- Trying new experiences, or doing things that are beyond their usual
By showing them appreciation and recognition for unusual behaviours, you’re showing them that you take notice. At the same time, you’re also cueing them to understand that acting in positive ways is helpful. It’s also common for parents to sandwich their praise –for example, “You got dressed yesterday! Why can’t you do it today?!”
While as a tired, and often sleep-deprived parent, you’re right and venting your frustration, what your child is hearing is just that –your frustration. They miss your appreciation. Be mindful of these cues. Be specific, genuine, and frequent to have a lasting impact.
Create a positive home environment
Positive home settings are essential for kids of all ages. A home is where anyone needs to feel secure and loved. This method involves spending time with them, paying attention to them, and being there for them. It is a way of establishing a safe space and offering structure. Children need to feel like their home is a sanctuary, which is a sure place of comfort, and a place where they don’t have to deal with any ambiguity in their basic needs of food, shelter, love and security.
Another essential component is having stimulating toys and things for them to do which motivates them to attempt new experiences. It makes it easier for you to praise their adventure and spirit. It’s also essential to be a role model of the behaviour you want them to follow. If you need them to be kind and thoughtful, be kind and thoughtful yourself.
Talk to your child about their feelings
It is not uncommon for children to feel stressed and anxious at times. Some level of stress and anxiety is a normal part of childhood development. However, when stress and anxiety become overwhelming and start to interfere with daily life, it may be time to seek help.
There are several things you can do to help reduce stress and anxiety in your child. Identify the source of the stress or anxiety –is it fear, bullying, loss of a friend, or other issues causing your little one to worry?
If your child is stressed or anxious due to school, talk to their teacher or the school counsellor about ways to help your child feel more comfortable and succeed in school. If your child is having difficulty making friends, there are several social skills groups or activities that can help them meet new friends and build social skills.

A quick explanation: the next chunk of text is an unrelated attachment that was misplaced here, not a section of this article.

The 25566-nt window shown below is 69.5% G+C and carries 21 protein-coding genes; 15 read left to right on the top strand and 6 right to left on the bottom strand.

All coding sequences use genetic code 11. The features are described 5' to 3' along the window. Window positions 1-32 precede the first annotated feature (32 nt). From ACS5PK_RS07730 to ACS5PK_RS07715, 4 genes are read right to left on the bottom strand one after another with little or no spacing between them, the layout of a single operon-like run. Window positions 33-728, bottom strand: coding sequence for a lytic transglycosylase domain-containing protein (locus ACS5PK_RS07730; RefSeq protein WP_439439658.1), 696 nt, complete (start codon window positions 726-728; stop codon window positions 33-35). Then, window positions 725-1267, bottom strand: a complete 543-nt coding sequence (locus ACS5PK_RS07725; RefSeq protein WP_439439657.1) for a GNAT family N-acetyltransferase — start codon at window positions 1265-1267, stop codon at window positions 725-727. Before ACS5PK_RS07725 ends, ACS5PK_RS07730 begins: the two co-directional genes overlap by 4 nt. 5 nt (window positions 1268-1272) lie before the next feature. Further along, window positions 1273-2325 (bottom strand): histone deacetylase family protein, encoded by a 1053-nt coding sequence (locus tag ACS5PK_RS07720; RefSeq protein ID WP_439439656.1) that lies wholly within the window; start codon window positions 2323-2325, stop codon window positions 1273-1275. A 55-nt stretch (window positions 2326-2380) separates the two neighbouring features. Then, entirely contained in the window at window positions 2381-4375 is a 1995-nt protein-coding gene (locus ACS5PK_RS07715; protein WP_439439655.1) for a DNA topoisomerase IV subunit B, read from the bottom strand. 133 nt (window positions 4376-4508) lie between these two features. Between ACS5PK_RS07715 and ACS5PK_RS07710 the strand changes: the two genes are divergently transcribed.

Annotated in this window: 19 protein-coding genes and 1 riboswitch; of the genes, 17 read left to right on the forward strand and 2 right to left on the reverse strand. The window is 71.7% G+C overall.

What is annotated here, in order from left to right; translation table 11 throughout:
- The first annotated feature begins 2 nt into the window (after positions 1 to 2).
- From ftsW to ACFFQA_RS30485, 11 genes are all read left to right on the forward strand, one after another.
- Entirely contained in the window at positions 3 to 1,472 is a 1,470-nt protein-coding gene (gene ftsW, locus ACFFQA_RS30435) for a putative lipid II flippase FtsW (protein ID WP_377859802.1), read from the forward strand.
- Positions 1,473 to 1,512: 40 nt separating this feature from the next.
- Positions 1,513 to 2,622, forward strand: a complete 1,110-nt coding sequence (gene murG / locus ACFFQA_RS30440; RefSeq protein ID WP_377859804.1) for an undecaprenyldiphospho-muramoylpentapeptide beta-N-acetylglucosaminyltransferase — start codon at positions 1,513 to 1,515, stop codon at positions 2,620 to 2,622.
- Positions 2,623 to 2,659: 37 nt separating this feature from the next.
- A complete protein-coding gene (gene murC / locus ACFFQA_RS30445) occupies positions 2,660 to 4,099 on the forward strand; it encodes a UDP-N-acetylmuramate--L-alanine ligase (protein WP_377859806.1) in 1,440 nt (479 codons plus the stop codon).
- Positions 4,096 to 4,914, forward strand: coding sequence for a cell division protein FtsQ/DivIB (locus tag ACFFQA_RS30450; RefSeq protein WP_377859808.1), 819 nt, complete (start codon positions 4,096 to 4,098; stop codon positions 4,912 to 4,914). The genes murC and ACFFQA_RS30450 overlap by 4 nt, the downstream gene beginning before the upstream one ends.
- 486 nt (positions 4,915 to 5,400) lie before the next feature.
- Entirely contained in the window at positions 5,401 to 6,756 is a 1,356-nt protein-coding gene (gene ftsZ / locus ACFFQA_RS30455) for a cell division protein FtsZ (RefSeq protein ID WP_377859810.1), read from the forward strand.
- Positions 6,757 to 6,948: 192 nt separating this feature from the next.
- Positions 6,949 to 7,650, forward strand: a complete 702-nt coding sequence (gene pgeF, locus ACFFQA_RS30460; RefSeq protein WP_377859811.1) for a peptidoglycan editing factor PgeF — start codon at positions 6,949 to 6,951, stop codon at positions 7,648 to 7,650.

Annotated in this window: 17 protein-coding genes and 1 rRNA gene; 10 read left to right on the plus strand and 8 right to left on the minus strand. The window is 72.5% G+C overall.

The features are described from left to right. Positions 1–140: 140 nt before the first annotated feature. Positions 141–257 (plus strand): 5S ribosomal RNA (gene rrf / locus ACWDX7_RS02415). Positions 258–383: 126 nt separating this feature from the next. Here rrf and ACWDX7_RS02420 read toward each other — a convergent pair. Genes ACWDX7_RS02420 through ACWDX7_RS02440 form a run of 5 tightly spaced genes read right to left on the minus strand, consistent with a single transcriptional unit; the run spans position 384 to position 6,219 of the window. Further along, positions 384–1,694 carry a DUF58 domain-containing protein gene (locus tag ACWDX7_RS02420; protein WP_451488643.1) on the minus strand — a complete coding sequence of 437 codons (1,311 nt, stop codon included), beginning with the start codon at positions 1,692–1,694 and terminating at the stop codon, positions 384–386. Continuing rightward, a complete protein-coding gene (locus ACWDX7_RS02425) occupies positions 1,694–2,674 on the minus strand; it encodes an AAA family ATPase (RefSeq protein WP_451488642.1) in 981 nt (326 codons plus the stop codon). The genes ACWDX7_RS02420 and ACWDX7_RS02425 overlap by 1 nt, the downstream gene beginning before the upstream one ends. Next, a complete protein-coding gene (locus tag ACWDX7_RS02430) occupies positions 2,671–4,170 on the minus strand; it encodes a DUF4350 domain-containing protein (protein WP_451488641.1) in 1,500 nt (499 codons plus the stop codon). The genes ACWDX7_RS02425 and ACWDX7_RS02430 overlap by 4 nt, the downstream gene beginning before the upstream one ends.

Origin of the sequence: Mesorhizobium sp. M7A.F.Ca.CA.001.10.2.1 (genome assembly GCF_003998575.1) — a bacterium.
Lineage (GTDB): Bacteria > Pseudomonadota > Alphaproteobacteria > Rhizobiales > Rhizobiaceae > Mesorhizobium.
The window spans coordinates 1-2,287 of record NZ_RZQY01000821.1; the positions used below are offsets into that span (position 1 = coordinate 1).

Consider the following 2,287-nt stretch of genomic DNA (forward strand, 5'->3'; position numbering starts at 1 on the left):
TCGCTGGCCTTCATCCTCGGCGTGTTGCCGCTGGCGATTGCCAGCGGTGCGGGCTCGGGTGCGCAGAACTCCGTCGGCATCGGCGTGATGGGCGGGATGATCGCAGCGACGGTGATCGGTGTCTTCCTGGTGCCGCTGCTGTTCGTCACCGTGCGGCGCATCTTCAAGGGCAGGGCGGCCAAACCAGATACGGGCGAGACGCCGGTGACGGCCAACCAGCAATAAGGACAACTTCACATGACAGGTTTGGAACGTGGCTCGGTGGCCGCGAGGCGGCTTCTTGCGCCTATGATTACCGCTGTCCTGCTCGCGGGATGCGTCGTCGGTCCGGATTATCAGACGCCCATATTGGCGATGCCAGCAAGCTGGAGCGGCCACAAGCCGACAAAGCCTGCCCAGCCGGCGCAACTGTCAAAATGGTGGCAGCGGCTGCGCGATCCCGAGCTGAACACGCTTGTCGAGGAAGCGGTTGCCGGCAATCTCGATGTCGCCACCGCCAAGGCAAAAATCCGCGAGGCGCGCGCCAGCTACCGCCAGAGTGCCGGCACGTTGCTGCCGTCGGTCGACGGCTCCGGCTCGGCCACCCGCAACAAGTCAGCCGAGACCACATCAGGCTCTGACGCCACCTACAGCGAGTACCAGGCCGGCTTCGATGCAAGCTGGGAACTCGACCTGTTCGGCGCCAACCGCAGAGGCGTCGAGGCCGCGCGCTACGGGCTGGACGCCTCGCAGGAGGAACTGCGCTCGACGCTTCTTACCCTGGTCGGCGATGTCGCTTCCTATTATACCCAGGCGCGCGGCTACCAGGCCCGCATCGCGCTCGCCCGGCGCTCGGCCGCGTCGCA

It is also important to help your child develop healthy coping skills. This may include teaching them how to relax through deep breathing exercises or other relaxation techniques. Helping them to identify and express their feelings healthily is also important. Encouraging them to stay active and get regular exercise can also help reduce stress and anxiety.
Express empathy and love
When you begin to discipline your toddler, always emphasise that you’re acting out of love. Let your child know that you care for them by saying something like, “I know you want to walk downstairs, but it is not safe for you to go there yet.” Hug your child and show that the limits you set are there for their safety and welfare.
Understanding that most of the trouble your young child gets into is the result of them being naturally curious, not bad or willfully misbehaving. You must understand your child’s mental development will help you see the world from your child’s eyes a bit more, and inspire you to treat your child with greater empathy. Don’t be afraid to say “no.” You’re the parent and must govern your child’s behaviour.
Advice for parents
Parenthood is a rewarding journey filled with love and joy, but it can also be demanding and exhausting. Incorporate physical activity into your routine, even if it’s a short daily walk or a quick home workout. Manage your expectations and remember that perfection isn’t attainable. Focus on doing your best rather than striving for perfection in parenting. Nourish your body with balanced meals. Plan and prep ahead to make mealtime less stressful and enjoy your family time moments.
Disciplining your child will have its moments of feeling like you’re not making headway but as your child grows he or she will develop a personality. Reading your child, knowing how to negotiate with them, and helping them navigate their emotions a key components to developing a strong bond.